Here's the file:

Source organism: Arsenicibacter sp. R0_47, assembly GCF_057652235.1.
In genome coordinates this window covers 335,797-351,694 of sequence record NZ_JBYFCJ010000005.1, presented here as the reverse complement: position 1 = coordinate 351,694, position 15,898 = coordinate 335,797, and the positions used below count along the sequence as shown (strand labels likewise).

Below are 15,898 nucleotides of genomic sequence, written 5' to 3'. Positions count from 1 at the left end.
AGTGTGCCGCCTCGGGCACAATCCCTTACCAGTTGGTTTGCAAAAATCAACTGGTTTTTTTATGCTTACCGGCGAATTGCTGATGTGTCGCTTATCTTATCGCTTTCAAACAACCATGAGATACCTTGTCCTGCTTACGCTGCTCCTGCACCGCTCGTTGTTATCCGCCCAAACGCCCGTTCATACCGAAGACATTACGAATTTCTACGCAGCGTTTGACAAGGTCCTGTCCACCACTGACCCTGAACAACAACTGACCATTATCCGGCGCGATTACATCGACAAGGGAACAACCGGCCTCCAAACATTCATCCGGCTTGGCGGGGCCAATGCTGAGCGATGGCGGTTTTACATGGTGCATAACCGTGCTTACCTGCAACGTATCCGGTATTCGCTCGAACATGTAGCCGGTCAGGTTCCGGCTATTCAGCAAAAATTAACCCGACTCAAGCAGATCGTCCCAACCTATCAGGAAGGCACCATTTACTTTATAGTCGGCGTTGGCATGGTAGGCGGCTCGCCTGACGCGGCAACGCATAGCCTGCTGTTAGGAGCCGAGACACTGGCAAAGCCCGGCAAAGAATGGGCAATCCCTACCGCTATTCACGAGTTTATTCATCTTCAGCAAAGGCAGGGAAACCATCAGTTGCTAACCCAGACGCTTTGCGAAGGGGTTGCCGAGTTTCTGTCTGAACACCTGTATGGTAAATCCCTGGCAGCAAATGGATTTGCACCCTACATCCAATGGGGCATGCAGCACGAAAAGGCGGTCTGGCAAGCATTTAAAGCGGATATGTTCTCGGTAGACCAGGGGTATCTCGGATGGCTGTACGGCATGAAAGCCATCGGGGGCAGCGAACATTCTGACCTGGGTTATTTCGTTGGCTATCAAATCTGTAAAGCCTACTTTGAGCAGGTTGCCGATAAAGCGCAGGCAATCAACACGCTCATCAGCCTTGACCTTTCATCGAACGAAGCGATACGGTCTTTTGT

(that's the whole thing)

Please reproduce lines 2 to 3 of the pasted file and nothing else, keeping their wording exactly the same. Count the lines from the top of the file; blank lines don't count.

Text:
In genome coordinates this window covers 335,797-351,694 of sequence record NZ_JBYFCJ010000005.1, presented here as the reverse complement: position 1 = coordinate 351,694, position 15,898 = coordinate 335,797, and the positions used below count along the sequence as shown (strand labels likewise).

Below are 15,898 nucleotides of genomic sequence, written 5' to 3'. Positions count from 1 at the left end.